Someone in Sport commented: Boehm 2.0.

The expulsion of the woman, who on the government side stood between the sports organizations and a good 300 million euros in top-class sports funding, is reminiscent of the sports policy scandal four years ago: sports officials were fed up with the ministry checking their plans, their spending and, above all, their effectiveness to let.

Minister Seehofer, as soon as he was in office, fulfilled their wish to replace civil servant Gerhard Böhm, who felt obliged to take responsibility for dealing with taxpayers' money.

Now his successor has to go.

Sports officials had also pushed for Beate Lohmann to be kicked out.

Politics seems erratic.

When she visited the Sports Committee four weeks ago, Interior Minister Nancy Faeser praised the competent and assertive head of department.

Now suddenly the trust is destroyed.

State Secretary Juliane Seifert retired the Ministerial Director without notice on Wednesday.

While that is legitimate;

political officials are expected to agree with the government line.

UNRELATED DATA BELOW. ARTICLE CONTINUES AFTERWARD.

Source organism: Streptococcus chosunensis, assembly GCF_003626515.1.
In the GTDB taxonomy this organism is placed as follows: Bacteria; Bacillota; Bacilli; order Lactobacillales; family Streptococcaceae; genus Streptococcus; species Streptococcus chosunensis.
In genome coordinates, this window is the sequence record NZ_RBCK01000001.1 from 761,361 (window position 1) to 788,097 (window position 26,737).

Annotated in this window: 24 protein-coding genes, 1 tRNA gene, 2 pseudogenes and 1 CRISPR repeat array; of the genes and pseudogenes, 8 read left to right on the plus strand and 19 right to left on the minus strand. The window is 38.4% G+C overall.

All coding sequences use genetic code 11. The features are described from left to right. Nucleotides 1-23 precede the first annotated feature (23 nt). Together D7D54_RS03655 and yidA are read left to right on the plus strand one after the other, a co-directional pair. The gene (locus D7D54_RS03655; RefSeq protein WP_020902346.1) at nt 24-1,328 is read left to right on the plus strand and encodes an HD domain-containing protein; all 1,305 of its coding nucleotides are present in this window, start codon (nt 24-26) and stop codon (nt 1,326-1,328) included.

But which sports policy line is the government actually pursuing?

It is not recognizable beyond the announcements in the coalition agreement.

The budget committee approved 25 million euros for the promised revival of club and mass sport after the pandemic - without a concept being available.

The money is therefore blocked for the time being.

Beate Lohmann has to serve as a scapegoat for this omission.

Almost half a year after it took office, most of the sports policy goals of the Scholz government have proven to be more wishful thinking than tangible projects.

There is talk of a golden plan for sports facilities, of a kind of top-class sports limited liability company for the independent allocation of funds and, which seems most concrete, of a center for safe sports.

The big hit should be a sports development plan.

It is quite possible that the German Olympic Sports Confederation (DOSB) has now presented the blueprint for the realization of its goal of understanding and using sport as social policy in its cornerstones for a radically new federal sports policy.

That would mean that in future not only the Ministry of the Interior, but in particular the family and health departments, would work to use and promote sport in areas such as democracy building, integration and participation as well as prevention and therapy - not under the direction of a department head in the Ministry of the Interior , but under the direction of a Minister of State for Sport in the Chancellery.

It remains to be seen whether these ideas will be understood as presumption or taken up by the federal and state governments as assistance.

For the time being, it is important not to forget top athletes in the Ministry of the Interior.